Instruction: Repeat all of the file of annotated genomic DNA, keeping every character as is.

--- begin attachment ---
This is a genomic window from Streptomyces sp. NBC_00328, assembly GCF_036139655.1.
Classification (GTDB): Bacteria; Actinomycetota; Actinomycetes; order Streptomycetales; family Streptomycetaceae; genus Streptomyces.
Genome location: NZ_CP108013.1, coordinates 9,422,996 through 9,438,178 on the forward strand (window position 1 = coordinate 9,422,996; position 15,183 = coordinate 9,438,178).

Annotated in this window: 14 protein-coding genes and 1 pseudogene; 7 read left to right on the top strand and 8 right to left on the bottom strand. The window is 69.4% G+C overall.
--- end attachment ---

This is a genomic window from Streptomyces sp. NBC_00328, assembly GCF_036139655.1.
Classification (GTDB): Bacteria; Actinomycetota; Actinomycetes; order Streptomycetales; family Streptomycetaceae; genus Streptomyces.
Genome location: NZ_CP108013.1, coordinates 9,422,996 through 9,438,178 on the forward strand (window position 1 = coordinate 9,422,996; position 15,183 = coordinate 9,438,178).

Annotated in this window: 14 protein-coding genes and 1 pseudogene; 7 read left to right on the top strand and 8 right to left on the bottom strand. The window is 69.4% G+C overall.